Our analysis of the gene expression profiles of lung cancer cells before and after treatment with 5-aza identified 866 out of 47,000 transcripts that were up-regulated at least 4-fold in two or more lung cancer cell lines (Figure 1). Individually, the cell lines exhibited substantial variations in expression phenotype: H1819 had the fewest (268) genes induced at least 4-fold, whereas H460 had the most (1,100) (Figures S1 and S2). The diversity in gene expression we observed may derive from several factors, including etiology and histopathology (Table 1).

To further validate the induction patterns observed by microarray, we performed QPCR on 15 genes across all cell lines (Table 4). We found that, with the exception of cathepsin Z (CTSZ), QPCR analysis correlated well with microarray expression changes. Disagreement between the array and QPCR data for CTSZ likely derives from the sensitivity of the Pearson correlation algorithm to small deviations above and below a mean-centered value.

Isolation of Tumor-Specific Promoter Methylation Candidates

To identify genes that are methylated specifically in cancer cells, we performed similar induction experiments in three HBEC lines. All three HBEC cell lines exhibited changes in gene expression after 100 nM and 1 μM 5-aza treatment (Figure S2A–S2D). In contrast to the cancer cell lines, the HBECs responded similarly to 5-aza treatment. Bioinformatic analysis of the genes induced at least 4-fold in the HBECs suggests that many may be expressed specifically during development or only in certain tissues (Figure S3; Table S1).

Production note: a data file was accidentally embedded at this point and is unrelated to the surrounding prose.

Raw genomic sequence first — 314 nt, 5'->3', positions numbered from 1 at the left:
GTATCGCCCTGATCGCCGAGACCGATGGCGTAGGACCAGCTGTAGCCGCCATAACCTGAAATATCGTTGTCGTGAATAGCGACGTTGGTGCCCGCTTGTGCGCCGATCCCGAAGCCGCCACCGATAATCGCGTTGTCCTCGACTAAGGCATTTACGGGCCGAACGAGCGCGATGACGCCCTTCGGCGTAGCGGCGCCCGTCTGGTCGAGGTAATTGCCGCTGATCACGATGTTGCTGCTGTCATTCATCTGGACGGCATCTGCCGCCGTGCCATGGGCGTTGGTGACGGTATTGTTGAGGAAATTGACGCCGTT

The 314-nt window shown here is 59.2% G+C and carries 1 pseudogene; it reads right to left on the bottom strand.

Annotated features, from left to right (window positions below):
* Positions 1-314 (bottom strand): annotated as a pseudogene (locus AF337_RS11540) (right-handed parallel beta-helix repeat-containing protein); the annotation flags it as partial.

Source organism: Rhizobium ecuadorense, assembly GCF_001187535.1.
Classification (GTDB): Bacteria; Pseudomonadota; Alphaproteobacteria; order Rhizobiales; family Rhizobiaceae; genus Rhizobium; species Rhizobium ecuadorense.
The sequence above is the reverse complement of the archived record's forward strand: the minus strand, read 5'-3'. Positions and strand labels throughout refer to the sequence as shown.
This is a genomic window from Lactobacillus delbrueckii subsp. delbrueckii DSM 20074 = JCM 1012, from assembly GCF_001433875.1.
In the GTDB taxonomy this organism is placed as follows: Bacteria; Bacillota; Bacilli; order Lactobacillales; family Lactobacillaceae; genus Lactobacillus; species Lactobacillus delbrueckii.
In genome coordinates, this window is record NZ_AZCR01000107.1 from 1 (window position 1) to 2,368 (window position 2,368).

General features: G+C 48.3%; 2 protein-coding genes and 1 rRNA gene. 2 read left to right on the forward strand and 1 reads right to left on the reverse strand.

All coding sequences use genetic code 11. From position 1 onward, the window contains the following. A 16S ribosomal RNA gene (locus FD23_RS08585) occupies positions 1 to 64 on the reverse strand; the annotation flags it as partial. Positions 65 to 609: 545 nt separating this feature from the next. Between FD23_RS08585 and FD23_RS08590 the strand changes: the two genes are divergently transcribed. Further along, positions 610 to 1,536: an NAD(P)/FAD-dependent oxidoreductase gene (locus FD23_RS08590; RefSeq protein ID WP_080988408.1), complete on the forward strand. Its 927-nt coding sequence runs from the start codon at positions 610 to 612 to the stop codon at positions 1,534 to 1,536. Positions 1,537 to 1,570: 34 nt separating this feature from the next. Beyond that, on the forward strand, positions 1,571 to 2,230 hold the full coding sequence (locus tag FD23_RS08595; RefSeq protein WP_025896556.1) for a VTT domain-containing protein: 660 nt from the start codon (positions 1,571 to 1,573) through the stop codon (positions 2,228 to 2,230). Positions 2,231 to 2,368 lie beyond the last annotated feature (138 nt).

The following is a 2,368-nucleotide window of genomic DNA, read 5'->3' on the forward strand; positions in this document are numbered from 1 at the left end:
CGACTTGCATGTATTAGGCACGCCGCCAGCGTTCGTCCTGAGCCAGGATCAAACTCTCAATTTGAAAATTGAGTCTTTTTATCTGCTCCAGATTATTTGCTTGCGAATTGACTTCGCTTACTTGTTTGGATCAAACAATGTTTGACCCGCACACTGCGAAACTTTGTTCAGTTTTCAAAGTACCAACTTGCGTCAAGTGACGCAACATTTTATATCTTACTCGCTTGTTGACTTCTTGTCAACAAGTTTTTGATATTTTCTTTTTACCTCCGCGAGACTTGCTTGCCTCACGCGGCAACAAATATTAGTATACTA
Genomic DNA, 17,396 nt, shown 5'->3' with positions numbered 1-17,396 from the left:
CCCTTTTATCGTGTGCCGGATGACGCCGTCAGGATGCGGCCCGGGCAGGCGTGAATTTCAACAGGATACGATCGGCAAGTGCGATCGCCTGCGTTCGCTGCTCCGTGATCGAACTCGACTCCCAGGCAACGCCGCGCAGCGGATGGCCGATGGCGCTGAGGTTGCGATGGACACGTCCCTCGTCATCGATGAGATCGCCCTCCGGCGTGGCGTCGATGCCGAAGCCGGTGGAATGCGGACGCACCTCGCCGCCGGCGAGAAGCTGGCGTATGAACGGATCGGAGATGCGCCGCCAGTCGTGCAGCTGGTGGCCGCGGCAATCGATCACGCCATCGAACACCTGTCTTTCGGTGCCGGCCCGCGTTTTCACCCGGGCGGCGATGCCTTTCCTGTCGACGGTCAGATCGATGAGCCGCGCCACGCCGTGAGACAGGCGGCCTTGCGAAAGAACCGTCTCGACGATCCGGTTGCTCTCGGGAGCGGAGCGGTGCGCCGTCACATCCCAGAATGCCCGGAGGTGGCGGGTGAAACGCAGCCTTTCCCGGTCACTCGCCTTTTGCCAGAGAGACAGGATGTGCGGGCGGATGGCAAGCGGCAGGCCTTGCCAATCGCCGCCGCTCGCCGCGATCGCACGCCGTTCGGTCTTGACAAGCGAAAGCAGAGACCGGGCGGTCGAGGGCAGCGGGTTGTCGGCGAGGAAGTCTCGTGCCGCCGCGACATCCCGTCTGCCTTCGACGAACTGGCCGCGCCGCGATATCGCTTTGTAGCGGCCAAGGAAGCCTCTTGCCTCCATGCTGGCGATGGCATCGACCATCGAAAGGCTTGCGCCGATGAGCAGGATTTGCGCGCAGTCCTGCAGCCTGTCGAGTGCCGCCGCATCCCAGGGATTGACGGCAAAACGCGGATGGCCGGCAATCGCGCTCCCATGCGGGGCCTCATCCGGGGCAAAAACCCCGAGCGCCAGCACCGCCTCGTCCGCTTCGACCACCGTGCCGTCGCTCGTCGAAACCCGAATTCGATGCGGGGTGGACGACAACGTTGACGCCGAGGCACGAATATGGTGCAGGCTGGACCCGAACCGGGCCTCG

Beginning with the 866 transcripts that were induced 4-fold or more in at least two NSCLC cell lines, we excluded 133 that were induced at least 4-fold in HBECs, and we required that a given gene was expressed at a robust median level (MAS5 normalization procedures were used because this method gives an indication of whether a given probe signal is present or absent) in the HBECs with an Affymetrix p-value ≤ 0.065. Of the remainder, 460 were excluded on the basis of low (undetectable) expression in the untreated HBEC lines. We further filtered this list of genes by excluding 66 genes without defined 5′ ends or that were otherwise poorly annotated, and 11 that were duplicate probes. This left 196 genes that were induced in the NSCLCs and that met the various filtering criteria.

5-Aza can affect the expression of genes independent of their methylation status [39]. Before restricting the gene set to those with CpG islands, we asked whether our approach had identified a set that was enriched for genes associated with 5′ CpG islands. The null hypothesis was that our selection criteria would make no difference on the frequency of selecting a gene with a CpG island. The expected rate for a RefSeq annotated gene to contain a 5′ CpG island (>500 bp in length) within 2 kb of its transcription start site is ~35% [40]. Based on the March 2006 build, ~37% of the RefSeq 5′-UTR annotations contain 5′ CpG islands within 500 5′ bases. The 866 transcripts we identified on the basis of their induction pattern in NSCLC alone contained 435 RefSeq annotations, while 132 of the 196 transcripts that remained after filtering out genes as described above (Figure 1) had RefSeq annotations. Both of these groups had significant increases in CpG frequency (Table 5).